Have lost count of the number of times that the obvious Plan "B" wasn't good enough - and ended up having to use Plan "C" or "D" - or more.
It's like the mythical Cassandra - fated to warn people of impending dangers but forced to suffer the effects when they come to pass. The Ancient Greeks obviously had their own equivalent of being IT support.
It's not a sham, it's a real image. I picked it because its underlying references to a publishing office, a man and a woman talking to each other, being in the past, and of course because it's Friday. It's not supposed to be an illustration of the actual events related in my story, which BTW isn't a true one anyway.
I can understand that for small files, but if you are moving uncompressed photos or video files around I don't think even 5TB would last very long.
Now what you could do is have a storage array with differential de-duplication on it, but that's current enterprise tech anyway.
I do use Linux, since 1999.
No distro has a default FS that does that by default.
The default FS doesn't even let you see file creation dates easily (and only recently did EXT even store them). Yes, VMS was good and NTFS wouldn't have been too bad if they hadn't handed the NT OS over to the students and Interns that wrote Win95, It went downhill after NT3.51.
"Customer Delight Implementation Executive"? Got to love it. I found that the big all-knowing data grave has a page on customer delight, but with phrases like "During contacts with touch points in the company, more than just customer service can be delivered. The person at the front line can surprise by showing a sincere personal interest in the customer, offer small attentions that might please or find a solution specific to particular needs.", I think Dabbsie put the page there for us to find.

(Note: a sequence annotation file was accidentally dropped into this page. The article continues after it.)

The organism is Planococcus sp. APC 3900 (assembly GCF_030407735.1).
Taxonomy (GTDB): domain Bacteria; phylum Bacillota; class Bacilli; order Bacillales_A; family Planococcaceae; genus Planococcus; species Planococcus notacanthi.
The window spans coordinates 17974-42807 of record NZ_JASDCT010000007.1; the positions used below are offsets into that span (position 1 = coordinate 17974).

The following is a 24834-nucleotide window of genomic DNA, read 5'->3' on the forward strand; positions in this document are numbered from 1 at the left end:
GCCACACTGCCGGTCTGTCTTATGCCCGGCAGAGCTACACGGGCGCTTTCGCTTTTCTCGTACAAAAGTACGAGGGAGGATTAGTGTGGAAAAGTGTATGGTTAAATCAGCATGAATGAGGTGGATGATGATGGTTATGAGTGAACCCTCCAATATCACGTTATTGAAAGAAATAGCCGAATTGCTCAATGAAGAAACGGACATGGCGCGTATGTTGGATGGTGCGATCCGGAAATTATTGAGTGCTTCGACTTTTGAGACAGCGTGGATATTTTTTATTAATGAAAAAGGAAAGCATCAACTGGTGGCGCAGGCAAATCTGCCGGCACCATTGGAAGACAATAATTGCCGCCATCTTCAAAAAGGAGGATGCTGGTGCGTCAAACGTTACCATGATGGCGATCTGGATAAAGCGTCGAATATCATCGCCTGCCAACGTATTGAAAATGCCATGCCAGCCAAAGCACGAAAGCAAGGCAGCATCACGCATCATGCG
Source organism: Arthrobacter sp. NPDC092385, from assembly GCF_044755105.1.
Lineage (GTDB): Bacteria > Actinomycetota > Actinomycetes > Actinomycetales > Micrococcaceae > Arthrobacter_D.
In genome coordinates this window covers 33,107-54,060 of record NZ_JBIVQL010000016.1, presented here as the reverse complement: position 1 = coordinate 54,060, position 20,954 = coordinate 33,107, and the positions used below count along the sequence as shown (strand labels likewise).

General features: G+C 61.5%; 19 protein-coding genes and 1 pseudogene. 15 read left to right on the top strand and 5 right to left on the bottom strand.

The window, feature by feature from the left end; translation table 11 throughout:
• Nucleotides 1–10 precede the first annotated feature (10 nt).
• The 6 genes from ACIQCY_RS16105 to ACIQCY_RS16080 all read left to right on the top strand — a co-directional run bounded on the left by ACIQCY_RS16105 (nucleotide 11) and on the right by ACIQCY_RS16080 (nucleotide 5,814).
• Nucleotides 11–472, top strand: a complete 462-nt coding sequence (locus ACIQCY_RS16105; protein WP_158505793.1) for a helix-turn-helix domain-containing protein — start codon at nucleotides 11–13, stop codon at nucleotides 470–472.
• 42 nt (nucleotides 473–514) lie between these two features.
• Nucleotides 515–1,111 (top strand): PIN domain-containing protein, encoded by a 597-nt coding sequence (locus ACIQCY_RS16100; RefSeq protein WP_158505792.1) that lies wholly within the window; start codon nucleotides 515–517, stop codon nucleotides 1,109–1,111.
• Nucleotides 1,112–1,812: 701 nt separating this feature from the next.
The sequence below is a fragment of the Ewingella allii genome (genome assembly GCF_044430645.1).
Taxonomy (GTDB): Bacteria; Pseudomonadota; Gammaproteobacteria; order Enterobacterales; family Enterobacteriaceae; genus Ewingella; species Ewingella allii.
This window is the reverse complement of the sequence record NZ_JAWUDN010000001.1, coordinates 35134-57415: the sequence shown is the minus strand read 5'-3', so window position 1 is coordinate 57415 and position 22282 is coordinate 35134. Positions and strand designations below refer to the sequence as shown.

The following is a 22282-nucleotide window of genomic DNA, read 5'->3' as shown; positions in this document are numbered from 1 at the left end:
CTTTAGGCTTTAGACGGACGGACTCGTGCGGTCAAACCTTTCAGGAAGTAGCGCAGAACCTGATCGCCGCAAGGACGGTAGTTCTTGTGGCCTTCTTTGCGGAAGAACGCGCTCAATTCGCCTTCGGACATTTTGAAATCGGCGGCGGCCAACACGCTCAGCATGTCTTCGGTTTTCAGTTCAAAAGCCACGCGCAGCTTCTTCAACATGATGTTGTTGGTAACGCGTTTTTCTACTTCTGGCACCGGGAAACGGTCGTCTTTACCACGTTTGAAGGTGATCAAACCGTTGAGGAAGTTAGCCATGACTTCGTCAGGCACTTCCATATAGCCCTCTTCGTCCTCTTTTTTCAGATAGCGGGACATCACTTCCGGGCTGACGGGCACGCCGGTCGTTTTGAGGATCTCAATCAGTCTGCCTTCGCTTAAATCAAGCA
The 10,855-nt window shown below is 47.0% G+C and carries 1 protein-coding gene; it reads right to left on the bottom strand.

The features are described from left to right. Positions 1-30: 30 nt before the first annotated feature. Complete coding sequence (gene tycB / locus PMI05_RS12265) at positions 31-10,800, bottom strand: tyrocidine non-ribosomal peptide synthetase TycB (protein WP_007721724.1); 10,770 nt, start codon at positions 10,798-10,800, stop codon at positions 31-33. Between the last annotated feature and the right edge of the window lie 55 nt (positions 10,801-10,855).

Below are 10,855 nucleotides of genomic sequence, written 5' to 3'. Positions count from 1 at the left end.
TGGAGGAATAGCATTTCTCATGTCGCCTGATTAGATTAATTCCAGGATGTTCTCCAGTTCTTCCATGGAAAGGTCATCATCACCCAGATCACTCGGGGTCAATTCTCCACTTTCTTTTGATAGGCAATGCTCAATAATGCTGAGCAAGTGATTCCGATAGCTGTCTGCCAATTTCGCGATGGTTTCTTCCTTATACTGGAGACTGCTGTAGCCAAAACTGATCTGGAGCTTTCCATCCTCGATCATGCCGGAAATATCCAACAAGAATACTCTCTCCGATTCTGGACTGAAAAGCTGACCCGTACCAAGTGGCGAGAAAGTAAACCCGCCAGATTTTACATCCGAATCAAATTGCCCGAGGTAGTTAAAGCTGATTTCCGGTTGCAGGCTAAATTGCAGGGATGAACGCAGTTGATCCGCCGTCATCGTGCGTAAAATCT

Paris, 'cause I hear her touch points for particular needs are quite famous.
"I didn't know which files she wanted to restore. Neither did she, as the story recounts."
Did she really now?
“They’re last Friday’s files! I don’t want last Friday’s! I want yesterday morning’s files! Now I don’t even last night’s! How do I get them back?”
Looks to me as if she knew exactly what files she needed, but the problem here is that you didn't even bother to ask.
Obviously she did not know what she wanted, what she was doing, or what she was looking for, or she would have restored just those files.